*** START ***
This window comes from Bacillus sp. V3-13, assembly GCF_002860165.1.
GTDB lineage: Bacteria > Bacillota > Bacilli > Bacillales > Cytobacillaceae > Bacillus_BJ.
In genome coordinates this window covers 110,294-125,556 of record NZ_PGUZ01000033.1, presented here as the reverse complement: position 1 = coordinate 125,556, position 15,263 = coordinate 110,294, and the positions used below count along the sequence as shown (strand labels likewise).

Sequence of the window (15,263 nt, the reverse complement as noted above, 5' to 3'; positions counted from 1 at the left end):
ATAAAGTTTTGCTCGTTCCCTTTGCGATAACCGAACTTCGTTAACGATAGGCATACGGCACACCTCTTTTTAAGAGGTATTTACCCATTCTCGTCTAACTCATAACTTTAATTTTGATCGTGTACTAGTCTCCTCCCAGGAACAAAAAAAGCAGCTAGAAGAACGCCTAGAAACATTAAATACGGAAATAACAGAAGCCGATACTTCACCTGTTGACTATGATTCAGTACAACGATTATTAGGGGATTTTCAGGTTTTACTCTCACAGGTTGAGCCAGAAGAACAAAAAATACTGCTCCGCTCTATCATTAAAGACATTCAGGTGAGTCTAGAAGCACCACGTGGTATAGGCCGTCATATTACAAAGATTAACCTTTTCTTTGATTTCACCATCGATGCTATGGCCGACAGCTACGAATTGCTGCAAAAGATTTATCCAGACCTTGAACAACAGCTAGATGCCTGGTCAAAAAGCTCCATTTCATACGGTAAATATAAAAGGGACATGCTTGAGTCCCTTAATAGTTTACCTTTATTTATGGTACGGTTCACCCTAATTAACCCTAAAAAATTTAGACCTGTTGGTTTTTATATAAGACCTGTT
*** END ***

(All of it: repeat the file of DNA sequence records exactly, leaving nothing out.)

This window comes from Bacillus sp. V3-13, assembly GCF_002860165.1.
GTDB lineage: Bacteria > Bacillota > Bacilli > Bacillales > Cytobacillaceae > Bacillus_BJ.
In genome coordinates this window covers 110,294-125,556 of record NZ_PGUZ01000033.1, presented here as the reverse complement: position 1 = coordinate 125,556, position 15,263 = coordinate 110,294, and the positions used below count along the sequence as shown (strand labels likewise).

Sequence of the window (15,263 nt, the reverse complement as noted above, 5' to 3'; positions counted from 1 at the left end):
ATAAAGTTTTGCTCGTTCCCTTTGCGATAACCGAACTTCGTTAACGATAGGCATACGGCACACCTCTTTTTAAGAGGTATTTACCCATTCTCGTCTAACTCATAACTTTAATTTTGATCGTGTACTAGTCTCCTCCCAGGAACAAAAAAAGCAGCTAGAAGAACGCCTAGAAACATTAAATACGGAAATAACAGAAGCCGATACTTCACCTGTTGACTATGATTCAGTACAACGATTATTAGGGGATTTTCAGGTTTTACTCTCACAGGTTGAGCCAGAAGAACAAAAAATACTGCTCCGCTCTATCATTAAAGACATTCAGGTGAGTCTAGAAGCACCACGTGGTATAGGCCGTCATATTACAAAGATTAACCTTTTCTTTGATTTCACCATCGATGCTATGGCCGACAGCTACGAATTGCTGCAAAAGATTTATCCAGACCTTGAACAACAGCTAGATGCCTGGTCAAAAAGCTCCATTTCATACGGTAAATATAAAAGGGACATGCTTGAGTCCCTTAATAGTTTACCTTTATTTATGGTACGGTTCACCCTAATTAACCCTAAAAAATTTAGACCTGTTGGTTTTTATATAAGACCTGTT